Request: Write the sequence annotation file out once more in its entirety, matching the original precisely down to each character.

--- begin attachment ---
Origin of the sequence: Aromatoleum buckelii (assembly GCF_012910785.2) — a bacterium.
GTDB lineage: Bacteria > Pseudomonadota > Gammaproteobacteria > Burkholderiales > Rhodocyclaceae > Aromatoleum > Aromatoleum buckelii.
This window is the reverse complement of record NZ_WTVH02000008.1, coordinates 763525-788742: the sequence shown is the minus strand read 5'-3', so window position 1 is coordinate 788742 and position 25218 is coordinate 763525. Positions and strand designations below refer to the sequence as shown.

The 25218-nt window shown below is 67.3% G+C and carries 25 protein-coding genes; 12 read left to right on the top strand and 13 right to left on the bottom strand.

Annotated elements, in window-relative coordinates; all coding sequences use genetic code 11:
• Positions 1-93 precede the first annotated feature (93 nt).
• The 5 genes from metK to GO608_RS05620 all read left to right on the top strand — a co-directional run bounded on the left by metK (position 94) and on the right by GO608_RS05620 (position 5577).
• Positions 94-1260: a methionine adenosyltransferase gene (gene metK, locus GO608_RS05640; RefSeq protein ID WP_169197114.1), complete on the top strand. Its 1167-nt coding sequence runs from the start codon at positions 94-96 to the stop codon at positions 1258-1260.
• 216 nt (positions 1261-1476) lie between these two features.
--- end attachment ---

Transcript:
Origin of the sequence: Aromatoleum buckelii (assembly GCF_012910785.2) — a bacterium.
GTDB lineage: Bacteria > Pseudomonadota > Gammaproteobacteria > Burkholderiales > Rhodocyclaceae > Aromatoleum > Aromatoleum buckelii.
This window is the reverse complement of record NZ_WTVH02000008.1, coordinates 763525-788742: the sequence shown is the minus strand read 5'-3', so window position 1 is coordinate 788742 and position 25218 is coordinate 763525. Positions and strand designations below refer to the sequence as shown.

The 25218-nt window shown below is 67.3% G+C and carries 25 protein-coding genes; 12 read left to right on the top strand and 13 right to left on the bottom strand.

Annotated elements, in window-relative coordinates; all coding sequences use genetic code 11:
• Positions 1-93 precede the first annotated feature (93 nt).
• The 5 genes from metK to GO608_RS05620 all read left to right on the top strand — a co-directional run bounded on the left by metK (position 94) and on the right by GO608_RS05620 (position 5577).
• Positions 94-1260: a methionine adenosyltransferase gene (gene metK, locus GO608_RS05640; RefSeq protein ID WP_169197114.1), complete on the top strand. Its 1167-nt coding sequence runs from the start codon at positions 94-96 to the stop codon at positions 1258-1260.
• 216 nt (positions 1261-1476) lie between these two features.